5 & 3/4 Questions





1. Describe yourself and your work.

I consider myself a street and documentary photographer. Or maybe visual storyteller is even more appropriate, as it’s not always about the street, nor is it always about documentation. But it is for sure about photography.

What I tend to seek and show is beauty, in an aesthetic and non-aesthetic way: a funny moment, an intriguing situation, an emotional instant, a historical event, a romantic scene, or simply an interesting everyday setting full of life.

2. How did you get started?

I started photography a long time ago when I was a kid, but it became a real love story right after I finished my engineering studies. Working in a laboratory, I mainly interact with machines, so going out with my camera and feeling and seeing what’s happening out there was very rewarding.

3. Which of your photographs best represents you and why? 

We hung this image, in large format, on our living room wall; it’s called The Shinjuku Man (below). I’m choosing it not because of the process but because of the results. It represents more or less what I like in a photograph. It has a very pleasing geometry and colors. It tells a story but doesn’t reveal everything—it allows the viewer to imagine his own story. The protagonist is also very visible, but no one can recognize him—probably not even himself. Intrigue and modesty are a combination I really appreciate.

4. What are the elements of a successful photograph, in your opinion?

What I’ve learned is that there is no answer to this question. That’s probably why photography is an art and not a science. There are maybe no rules, but there are a lot of parameters that, combined in a very coincidental manner, can help to make the magic happen. The keywords are: emotions, feelings, beauty, stories, intrigue, and uniqueness.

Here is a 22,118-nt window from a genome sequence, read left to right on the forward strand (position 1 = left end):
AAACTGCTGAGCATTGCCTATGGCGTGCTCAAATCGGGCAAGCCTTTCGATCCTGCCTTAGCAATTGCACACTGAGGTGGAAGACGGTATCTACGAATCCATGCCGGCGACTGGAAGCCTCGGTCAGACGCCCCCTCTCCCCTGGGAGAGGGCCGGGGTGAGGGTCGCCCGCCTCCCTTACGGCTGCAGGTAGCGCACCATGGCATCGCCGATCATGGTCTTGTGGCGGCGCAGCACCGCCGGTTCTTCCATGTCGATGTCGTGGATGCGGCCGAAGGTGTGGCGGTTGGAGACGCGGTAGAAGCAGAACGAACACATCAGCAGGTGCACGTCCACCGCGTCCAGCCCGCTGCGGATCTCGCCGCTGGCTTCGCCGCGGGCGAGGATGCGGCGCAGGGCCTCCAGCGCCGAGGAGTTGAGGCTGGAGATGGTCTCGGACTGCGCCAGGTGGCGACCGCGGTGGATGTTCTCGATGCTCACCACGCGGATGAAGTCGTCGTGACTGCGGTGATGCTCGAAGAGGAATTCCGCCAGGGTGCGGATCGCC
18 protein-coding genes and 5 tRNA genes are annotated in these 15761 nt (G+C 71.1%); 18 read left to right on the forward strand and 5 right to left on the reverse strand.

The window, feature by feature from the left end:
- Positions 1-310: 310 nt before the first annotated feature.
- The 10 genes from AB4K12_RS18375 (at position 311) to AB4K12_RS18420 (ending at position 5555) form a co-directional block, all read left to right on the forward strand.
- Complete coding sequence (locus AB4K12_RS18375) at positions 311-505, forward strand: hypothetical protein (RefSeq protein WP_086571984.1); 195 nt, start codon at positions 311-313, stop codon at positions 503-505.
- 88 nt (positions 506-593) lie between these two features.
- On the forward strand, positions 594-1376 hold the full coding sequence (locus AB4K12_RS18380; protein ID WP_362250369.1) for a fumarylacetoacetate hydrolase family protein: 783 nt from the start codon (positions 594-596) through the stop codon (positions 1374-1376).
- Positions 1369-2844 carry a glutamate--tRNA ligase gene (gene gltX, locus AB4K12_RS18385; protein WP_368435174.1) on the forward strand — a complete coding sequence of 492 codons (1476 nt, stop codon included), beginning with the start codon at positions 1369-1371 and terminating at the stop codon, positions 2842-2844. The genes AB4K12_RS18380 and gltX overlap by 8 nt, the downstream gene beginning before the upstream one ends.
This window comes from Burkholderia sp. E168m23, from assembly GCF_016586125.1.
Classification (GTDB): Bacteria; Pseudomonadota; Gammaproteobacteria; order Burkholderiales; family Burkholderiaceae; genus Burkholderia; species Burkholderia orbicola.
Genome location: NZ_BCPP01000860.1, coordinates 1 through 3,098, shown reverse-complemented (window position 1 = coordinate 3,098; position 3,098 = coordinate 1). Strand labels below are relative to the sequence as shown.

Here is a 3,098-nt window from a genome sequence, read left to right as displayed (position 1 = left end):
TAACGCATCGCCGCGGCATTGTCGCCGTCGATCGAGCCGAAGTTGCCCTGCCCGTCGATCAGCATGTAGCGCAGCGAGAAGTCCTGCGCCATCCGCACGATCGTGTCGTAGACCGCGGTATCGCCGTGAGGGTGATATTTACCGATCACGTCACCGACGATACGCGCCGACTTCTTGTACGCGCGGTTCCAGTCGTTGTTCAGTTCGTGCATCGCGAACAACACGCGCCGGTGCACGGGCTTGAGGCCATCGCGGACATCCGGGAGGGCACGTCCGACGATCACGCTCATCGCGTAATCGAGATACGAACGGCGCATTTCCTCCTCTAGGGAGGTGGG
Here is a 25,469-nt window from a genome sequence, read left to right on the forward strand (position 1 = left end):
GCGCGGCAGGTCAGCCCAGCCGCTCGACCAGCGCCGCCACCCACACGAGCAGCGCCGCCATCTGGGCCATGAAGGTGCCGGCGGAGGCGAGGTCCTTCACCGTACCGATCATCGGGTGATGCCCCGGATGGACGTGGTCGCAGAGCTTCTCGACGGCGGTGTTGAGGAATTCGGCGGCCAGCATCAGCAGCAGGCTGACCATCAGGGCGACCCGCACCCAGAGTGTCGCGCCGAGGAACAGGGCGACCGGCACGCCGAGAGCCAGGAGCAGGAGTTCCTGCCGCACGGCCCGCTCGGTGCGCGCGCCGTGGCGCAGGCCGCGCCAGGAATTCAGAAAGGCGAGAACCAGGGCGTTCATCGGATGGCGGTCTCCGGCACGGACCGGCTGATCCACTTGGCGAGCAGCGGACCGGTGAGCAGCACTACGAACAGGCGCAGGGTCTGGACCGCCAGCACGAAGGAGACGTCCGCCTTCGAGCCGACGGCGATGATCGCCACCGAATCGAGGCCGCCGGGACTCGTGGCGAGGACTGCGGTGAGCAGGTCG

5. What gear do you use?

I mostly carry a Fujifilm X100F (previously, I had a Fujifilm XPro-2). Even though I am highly thankful to Fujifilm for this light and powerful camera, I am not fully faithful, as I also use a full-frame Nikon D610—mostly for special cases, in order to overcome bad surprises like very bad light conditions. Lenses on the Nikon are a 1.4 50mm prime lens and sometimes a small zoom lens.

For postproduction, I use only Adobe Photoshop Lightroom. You can do miracles with raw files in Lightroom.

5¼. As a street photographer who’s been all over the world, where do you most want to go next?

Some years ago I had a “bucket list” of places. Now it’s more about what’s happening at a particular place that interests me. Probably Havana, to document that historical area and the current transition before it completely turns into a standard Western area. 

5½. What historical figure or famous person would you most like to meet for a coffee and a chat?  

Some months ago I met one of my biggest idols, Peter Lindbergh, and even had the chance to shoot with him. For a coffee I would love to meet Elliott Erwitt. That would be, for sure, not a boring time—at least for me! If someone could make that happen, I would be thankful forever.

5¾. In one sentence (or less), what’s your advice for other street photographers?  

Be honest with yourself, emotional with your subjects, curious with the world, and generous with everyone.

August 31, 2018